The government’s Medicines and Healthcare products Regulatory Agency (MHRA) has found that Cannabidiol (CBD) has a “restoring, correcting or modifying” effect on “physiological functions” when administered to humans, in a potential milestone in the campaign to legalise cannabis and bring about evidence-based laws regarding drugs.
The review of CBD, a cannabinoid accounting for up to 40% of the marijuana plant's extract that doesn't contain its psychoactive THC but is purported to retain the health benefits, came about following discussions with CBD vaporiser company MediPen.
The MHRA’s findings are not directly applicable to the government’s response to last year’s petition to legalise cannabis, but stand in stark contrast, with the petition having been batted away by the Home Office with the assessment that cannabis “can unquestionably cause harm to individuals and society”.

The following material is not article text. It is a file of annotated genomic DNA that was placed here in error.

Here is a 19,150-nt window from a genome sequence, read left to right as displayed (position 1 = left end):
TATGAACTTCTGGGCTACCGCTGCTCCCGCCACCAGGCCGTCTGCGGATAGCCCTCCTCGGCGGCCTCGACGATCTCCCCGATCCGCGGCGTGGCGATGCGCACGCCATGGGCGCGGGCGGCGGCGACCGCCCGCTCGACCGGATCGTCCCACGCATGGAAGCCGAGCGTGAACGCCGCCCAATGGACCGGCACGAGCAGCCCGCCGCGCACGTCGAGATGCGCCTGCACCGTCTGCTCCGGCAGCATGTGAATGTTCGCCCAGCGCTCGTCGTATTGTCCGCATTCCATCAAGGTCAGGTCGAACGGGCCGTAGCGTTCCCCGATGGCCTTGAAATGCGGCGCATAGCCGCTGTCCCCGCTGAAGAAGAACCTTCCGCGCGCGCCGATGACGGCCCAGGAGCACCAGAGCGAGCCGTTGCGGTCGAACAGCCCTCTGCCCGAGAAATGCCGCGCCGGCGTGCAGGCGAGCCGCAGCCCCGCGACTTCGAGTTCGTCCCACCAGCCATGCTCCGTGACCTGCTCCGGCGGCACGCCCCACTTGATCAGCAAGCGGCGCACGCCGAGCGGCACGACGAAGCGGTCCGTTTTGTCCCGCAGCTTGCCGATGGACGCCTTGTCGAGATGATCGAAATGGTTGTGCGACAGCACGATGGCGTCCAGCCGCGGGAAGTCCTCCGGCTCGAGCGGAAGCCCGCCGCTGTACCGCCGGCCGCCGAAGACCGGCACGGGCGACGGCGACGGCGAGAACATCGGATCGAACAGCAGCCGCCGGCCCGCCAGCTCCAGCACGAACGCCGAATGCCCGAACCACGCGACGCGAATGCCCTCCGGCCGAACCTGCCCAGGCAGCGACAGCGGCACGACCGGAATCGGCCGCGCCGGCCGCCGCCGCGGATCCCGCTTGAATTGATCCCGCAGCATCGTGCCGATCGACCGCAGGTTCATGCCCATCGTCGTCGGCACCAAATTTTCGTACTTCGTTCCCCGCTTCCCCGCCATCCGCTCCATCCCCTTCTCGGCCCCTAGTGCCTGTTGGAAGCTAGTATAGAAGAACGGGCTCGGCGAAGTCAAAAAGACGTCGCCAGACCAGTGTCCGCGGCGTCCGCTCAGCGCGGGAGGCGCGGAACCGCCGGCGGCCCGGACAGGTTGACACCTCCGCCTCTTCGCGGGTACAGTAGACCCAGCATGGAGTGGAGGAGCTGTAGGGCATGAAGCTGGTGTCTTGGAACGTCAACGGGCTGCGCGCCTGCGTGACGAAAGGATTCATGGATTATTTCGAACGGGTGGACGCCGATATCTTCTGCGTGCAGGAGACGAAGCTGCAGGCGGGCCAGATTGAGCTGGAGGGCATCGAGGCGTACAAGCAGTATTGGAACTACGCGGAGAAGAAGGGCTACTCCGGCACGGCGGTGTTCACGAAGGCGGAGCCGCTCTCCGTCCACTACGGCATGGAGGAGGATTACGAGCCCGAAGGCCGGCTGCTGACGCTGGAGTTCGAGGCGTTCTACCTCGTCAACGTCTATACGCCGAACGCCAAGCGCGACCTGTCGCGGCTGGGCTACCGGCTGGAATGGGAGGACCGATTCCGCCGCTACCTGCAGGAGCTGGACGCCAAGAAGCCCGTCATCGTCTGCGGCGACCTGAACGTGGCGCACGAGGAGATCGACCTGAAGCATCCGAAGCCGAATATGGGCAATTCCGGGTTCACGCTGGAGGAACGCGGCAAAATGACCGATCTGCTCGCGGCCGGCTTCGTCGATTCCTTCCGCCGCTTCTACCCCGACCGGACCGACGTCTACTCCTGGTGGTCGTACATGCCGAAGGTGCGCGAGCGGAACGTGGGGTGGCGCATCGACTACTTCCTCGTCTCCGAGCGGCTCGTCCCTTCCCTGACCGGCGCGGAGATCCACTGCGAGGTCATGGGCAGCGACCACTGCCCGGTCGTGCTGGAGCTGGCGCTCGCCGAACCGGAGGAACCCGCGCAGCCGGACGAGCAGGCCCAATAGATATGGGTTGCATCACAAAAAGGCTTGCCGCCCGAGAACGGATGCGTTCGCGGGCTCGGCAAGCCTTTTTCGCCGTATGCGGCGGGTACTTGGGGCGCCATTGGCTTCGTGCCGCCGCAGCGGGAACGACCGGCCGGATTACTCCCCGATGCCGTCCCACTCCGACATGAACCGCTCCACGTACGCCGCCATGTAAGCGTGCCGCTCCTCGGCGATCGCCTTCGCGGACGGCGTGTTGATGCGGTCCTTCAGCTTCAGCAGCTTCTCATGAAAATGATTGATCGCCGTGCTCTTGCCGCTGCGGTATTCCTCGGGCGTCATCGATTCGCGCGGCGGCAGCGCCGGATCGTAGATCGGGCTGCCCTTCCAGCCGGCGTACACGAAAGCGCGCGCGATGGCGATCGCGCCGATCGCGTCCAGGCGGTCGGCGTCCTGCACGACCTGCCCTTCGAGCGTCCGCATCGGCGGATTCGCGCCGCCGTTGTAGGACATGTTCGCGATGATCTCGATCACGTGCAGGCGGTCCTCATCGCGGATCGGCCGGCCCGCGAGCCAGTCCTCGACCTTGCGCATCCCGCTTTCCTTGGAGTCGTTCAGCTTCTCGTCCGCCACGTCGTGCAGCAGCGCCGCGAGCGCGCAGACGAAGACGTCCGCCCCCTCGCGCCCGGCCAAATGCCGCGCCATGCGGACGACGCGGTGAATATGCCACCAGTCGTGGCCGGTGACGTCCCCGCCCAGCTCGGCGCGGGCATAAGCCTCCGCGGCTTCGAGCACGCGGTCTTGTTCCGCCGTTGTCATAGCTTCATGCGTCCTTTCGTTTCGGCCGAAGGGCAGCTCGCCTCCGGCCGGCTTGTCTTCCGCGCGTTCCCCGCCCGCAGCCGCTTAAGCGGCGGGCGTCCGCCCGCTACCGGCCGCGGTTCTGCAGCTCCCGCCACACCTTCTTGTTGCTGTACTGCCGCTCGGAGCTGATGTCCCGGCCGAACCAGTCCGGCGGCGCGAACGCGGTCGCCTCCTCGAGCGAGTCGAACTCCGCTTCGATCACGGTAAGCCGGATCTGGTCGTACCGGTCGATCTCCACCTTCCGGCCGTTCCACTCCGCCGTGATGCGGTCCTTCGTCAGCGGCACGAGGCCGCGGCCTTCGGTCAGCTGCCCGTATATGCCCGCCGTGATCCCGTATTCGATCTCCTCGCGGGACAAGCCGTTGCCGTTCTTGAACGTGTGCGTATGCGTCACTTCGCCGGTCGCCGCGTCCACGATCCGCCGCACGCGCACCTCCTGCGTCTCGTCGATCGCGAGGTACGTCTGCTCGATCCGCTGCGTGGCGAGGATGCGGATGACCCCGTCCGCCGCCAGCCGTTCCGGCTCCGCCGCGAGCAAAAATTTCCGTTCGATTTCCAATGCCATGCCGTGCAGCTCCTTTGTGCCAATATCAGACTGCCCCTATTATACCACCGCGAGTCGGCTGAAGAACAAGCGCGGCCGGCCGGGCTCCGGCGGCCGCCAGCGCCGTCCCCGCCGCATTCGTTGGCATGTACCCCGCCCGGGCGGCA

GW Pharmaceuticals has also just concluded a positive phase 3 clinical trial demonstrating the safety and efficacy of CBD, which has helped people with a variety of illnesses.
“Since our inception we’ve worked hard to obtain our goal of breaking down the negative connotations surrounding Cannabis to lead to a reform in the law for medicinal use,” Jordan Owen, Managing Director of MediPen, told The Independent, “now this is finally becoming a reality, which will provide ground-breaking results.”
The company was moved to contact the MHRA after its legal team pointed out there was originally no regulatory status for CBD, allowing the industry in the UK to flourish without any premature intervention. Following the review, CBD vendors will soon need a licence to sell their products or face a fine or two-year prison sentence.
"If you use CBD and if you have any questions, speak to your GP or other healthcare professional," an MHRA spokesperson said.
"We have written to UK CBD stockists and manufacturers to inform them of our view. We can provide regulatory guidance to any company who may wish to apply for a licence."
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